After a long dry season of posts here on blog.kanojo.de i proudly announce yet another garage-tinkering-tutorial: How to print t-shirts yourself. While this may not sound special or new at all, the technique we've chosen required a lot of fine tuning to yield *PROFESSIONAL* (and by that i mean really really REALLY good) results. So i considered it worth sharing.
While i must admit that i make a equipment-assumption that may not be the case for most, you can work your way around it. What i'm talking about is that recently a cutting plotter moved into this household. A cutting-plotter is almost like a normal plotter - except that it doesn't paint or print the paths (read: vector-files) you give it, but cuts. For those who don't know what a plotter is - imagine a printer that is able to print on a infinitely long roll of paper and doesn't print per line, but prints a arbitrary path (e.g. a sphere, bezier curve, etc.) at a time.
As another birthday of a friend came up and we stood there with not even the slightest idea of what might make a good gift we had to get a little creative - first came the idea of collecting some nerdy and culty drinks (non-alcoholic, i think in this respect non-alcoholic has way more style) and well, give him a set of cool drinks. Next were some thoughts about how to package it and well, while thinking about some cardboard setups to pack it up the idea for this wooden drink holder which can be dual-used as a drinkholder shelf.
See the pictures below for the whole drink collection as well as the drinkholder and both put together .
(some building details inside!)
Hi and welcome to a new full fledged (i at least hope so) tutorial to hack together a fast-switch picture frame, our so-called "KanojoFrame". As i must admit the idea is not fully genuinely ours, we designed and built it with the moo-frame from the excellent business-card supplier moo.com: Moo Mosaic-Frame.
The idea is to have a frame thats front glass plate is dismount- and mountable in the glimpse of a eye thus allowing to change the contents without too much of a hassle. The other aspect is that the whole content of the frame is made up of a mosaic of mini-pictures framed by small but thick cardboard frames. You can then use cardboard spacer to lay the small framed image-"cards" (moo.com are half business cards, ours are roughly creditcard-size) out in every way you want to create a nice compilation of the works displayed!
The frame itself is quite flat, 6mm without glass, rougly 8.5mm with the glass front attached. The glass it held by a couple of strong rare-earth magnets and sits very tight, so no worries about falling glass. The inner frame can hold around 7*3(=21) of our cardboard-mini-frames, but ... see for yourself! And if you feel like it, make one yourself....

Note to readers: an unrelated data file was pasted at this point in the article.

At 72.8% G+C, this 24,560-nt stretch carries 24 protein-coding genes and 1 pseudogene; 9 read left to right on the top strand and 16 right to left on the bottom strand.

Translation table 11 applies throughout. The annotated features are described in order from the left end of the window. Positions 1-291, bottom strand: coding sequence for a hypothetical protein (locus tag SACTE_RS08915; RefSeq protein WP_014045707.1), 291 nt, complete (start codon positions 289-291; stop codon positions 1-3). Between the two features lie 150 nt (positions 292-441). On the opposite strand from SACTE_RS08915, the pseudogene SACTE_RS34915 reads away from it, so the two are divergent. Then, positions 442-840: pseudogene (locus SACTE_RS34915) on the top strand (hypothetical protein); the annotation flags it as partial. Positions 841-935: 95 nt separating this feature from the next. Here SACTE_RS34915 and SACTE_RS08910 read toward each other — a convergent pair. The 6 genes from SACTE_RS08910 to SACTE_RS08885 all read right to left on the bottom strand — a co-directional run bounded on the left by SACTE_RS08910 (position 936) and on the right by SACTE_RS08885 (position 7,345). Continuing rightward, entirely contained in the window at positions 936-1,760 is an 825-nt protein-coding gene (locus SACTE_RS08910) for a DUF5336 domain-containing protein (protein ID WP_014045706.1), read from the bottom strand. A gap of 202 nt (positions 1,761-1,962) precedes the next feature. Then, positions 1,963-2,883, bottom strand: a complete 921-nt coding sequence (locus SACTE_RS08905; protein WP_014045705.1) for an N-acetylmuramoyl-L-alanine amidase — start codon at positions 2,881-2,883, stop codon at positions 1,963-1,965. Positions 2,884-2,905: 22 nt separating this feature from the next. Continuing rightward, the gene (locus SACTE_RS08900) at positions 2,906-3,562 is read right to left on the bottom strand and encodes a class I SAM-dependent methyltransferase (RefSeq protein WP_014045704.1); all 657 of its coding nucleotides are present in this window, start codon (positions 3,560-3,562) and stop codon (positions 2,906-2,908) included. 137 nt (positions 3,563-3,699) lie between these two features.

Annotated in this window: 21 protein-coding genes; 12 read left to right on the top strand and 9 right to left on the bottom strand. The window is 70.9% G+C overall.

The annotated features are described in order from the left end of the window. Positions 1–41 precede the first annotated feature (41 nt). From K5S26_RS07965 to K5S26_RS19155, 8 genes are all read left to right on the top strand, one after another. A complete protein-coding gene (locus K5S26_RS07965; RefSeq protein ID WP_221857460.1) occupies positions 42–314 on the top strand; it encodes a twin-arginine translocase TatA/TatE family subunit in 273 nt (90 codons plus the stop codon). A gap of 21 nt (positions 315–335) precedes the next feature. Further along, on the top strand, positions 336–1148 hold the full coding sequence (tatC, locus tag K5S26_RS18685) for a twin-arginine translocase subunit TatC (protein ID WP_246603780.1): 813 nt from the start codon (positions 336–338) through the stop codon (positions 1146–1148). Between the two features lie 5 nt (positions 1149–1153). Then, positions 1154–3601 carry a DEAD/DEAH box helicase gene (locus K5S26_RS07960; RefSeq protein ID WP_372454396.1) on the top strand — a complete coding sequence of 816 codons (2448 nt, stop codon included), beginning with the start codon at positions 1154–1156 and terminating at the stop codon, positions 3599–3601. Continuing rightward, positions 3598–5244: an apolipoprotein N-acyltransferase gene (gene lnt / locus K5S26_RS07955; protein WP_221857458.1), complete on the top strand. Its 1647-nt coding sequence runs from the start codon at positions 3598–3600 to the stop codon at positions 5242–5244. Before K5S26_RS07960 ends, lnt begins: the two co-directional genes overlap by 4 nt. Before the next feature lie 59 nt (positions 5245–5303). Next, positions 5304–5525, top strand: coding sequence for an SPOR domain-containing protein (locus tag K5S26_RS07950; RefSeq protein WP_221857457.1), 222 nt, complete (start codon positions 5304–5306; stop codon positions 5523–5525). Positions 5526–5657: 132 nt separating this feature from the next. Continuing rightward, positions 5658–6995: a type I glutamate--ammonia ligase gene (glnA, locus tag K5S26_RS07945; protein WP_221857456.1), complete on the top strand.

Have you ever wanted a cool couch- or coffee-table? Something you're friends will be like "wow", that blends nicely into your existing room and that makes a nice comfy atmosphere? Too bad something like that isn't available readily made at IKEA or the like ... but hey, we can tinker it together ourselves!
That's what we thought when we started to plan that table. Another nice thing about it: It's extensible, you can always mod in a LED matrix and a matrix-cabinet and start displaying pixel art, a ticker or whatever you feel like ... but first you need the basic hardware, and thats what this post is about!
You may have some dark or darker places in your Flat/Room/House/Whatever - or - as i do - a complete souterrain flat. Now you may have tried having some indoor plants in there - just to make the rooms nicer. It just didn't work, so you put 'em into trash and never tried again.
Well, maybe i just exaggerated a bit, it isn't that worse most of the time. Still its kinda difficult growing and hatching nice plants virtually anywhere. As i like some green around me and *am* living in a dark souterrain flat i've put some reading and discussion with biologists into this and i think i've got it how to make that work by now.
First off you need to choose the right plants. Not anything is suited for this kind of enviroment, but some nice ones are spathiphyllum, ficus (benjamini), yuca, phoenix (dactylifera), calathea, dracaena, various ivys, but there are many many more. Just check your local library for nice books on that topic - believe me, books are way better than interweb for this .
Of those examples i have the following ones around: